Diamondback terrapins have scaly, gray or whitish skin covered with black spots or streaks. (Ant_J/Flickr)
The diamondback terrapin, Maryland’s official state reptile, is an aquatic turtle with distinctive diamond-shaped rings covering its shell. It lives in and around the Chesapeake Bay’s brackish tidal waters, including rivers and marshes.
Carapace (shell) varies in color from brownish or greenish to grayish or nearly black
Carapace covered with scutes (plates) that have diamond-shaped concentric growth rings inside. The growth rings may be a different color than the rest of the shell.
Yellowish or greenish plastron (underside of the shell)
Horned beak with a black “moustache” above the mouth
Scaly, gray or whitish skin covered with black spots or streaks
Webbed feet with strong claws
Grows up to 9 inches long. Females are significantly larger than males.
Lives in tidal portions of the Chesapeake Bay and its rivers, including brackish marshes, beaches and mud flats, and islands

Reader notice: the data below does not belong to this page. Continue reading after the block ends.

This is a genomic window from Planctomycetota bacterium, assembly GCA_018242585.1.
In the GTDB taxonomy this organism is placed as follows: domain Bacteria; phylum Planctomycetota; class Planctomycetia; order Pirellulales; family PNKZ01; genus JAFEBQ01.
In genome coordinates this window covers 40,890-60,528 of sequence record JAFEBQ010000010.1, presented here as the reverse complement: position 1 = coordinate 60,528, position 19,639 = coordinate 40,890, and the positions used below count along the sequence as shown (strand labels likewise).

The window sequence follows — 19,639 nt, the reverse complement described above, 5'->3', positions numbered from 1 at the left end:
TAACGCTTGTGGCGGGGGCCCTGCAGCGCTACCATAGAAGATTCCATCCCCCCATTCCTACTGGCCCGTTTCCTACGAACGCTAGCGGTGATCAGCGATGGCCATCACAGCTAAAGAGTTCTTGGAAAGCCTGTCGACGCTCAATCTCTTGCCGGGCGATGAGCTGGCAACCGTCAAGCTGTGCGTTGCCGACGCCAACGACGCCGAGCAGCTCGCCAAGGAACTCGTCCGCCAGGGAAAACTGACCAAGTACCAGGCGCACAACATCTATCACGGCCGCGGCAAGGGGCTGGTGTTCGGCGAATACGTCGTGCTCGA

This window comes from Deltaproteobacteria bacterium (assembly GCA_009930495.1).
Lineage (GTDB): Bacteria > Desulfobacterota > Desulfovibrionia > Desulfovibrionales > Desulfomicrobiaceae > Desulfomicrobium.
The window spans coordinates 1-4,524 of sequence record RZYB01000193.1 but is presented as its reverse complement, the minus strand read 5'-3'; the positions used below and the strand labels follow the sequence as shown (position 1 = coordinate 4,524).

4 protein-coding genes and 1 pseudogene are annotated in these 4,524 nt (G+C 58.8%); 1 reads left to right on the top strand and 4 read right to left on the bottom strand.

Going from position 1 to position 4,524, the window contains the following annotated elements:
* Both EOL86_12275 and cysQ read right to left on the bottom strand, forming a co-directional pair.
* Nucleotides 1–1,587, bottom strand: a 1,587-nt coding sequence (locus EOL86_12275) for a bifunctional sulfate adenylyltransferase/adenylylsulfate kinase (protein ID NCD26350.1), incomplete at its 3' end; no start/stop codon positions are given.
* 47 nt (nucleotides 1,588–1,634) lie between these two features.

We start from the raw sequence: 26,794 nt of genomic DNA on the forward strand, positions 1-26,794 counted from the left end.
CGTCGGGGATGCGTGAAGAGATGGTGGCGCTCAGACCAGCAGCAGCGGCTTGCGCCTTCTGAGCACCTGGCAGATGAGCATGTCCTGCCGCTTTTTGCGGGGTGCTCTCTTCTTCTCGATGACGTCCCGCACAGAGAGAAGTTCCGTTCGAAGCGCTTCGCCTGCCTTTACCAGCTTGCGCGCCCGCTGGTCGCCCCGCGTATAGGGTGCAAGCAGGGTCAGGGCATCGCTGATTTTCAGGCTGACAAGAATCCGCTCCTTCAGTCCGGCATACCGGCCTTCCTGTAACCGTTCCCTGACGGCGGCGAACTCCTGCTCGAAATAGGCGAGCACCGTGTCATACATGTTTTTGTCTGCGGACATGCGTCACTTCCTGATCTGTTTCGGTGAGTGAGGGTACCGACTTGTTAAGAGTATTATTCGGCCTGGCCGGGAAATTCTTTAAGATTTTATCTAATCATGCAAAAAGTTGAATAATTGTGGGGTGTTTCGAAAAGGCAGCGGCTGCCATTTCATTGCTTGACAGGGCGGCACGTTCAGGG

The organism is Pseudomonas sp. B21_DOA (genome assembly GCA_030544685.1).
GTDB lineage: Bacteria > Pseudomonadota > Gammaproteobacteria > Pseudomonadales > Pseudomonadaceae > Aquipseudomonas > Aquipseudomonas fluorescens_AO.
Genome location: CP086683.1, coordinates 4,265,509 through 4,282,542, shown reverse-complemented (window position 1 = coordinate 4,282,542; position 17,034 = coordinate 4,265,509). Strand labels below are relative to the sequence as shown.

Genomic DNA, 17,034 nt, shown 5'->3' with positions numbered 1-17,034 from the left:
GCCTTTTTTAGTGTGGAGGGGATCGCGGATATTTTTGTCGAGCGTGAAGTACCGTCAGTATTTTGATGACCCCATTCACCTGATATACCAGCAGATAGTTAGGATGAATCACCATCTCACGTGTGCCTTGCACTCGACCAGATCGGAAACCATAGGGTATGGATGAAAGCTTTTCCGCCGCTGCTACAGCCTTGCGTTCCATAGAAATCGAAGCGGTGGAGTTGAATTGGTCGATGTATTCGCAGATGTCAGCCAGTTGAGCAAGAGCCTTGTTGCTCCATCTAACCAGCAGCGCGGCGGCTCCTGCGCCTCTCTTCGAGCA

Hibernates in river banks and at the bottom of creeks and rivers in winter
Believed to be the only turtle in the world that lives exclusively in brackish water
Found in the coastal plain of Maryland, Delaware and Virginia, as well as parts of the District of Columbia
Feeds mostly on mollusks, including clams, snails and mussels
Will also eat fish, worms, insects and crustaceans
Reproduction and Life Cycle:
Mates in the water, usually during nighttime in May
After mating, females come up onto beaches and dig a shallow nest in the sand. They lay 10-15 pinkish-white eggs. Females may lay several clutches in one breeding season.
Eggs hatch in 60-100 days. Like most turtle species, temperature determines the gender of the hatchlings: the warmer the nest, the more female terrapins develop.
If hatchlings do not emerge by the onset of cold weather, they may overwinter in the sand and hatch the following spring
Can live for 25 years in the wild, but faces many threats including predation, habitat loss, boat propellers and entrapment in crab pots
The official state reptile of Maryland
The word “terrapin” comes from an Algonquin word for edible turtles that live in brackish water
You can determine a terrapin’s age by counting the growth rings on its scutes
A terrapin’s scutes are unique to each animals, just like fingerprints are to humans
Terrapin populations were decimated in the 18th and 19th centuries due to the popularity of terrapin soup. Many regulations now exist to protect terrapins.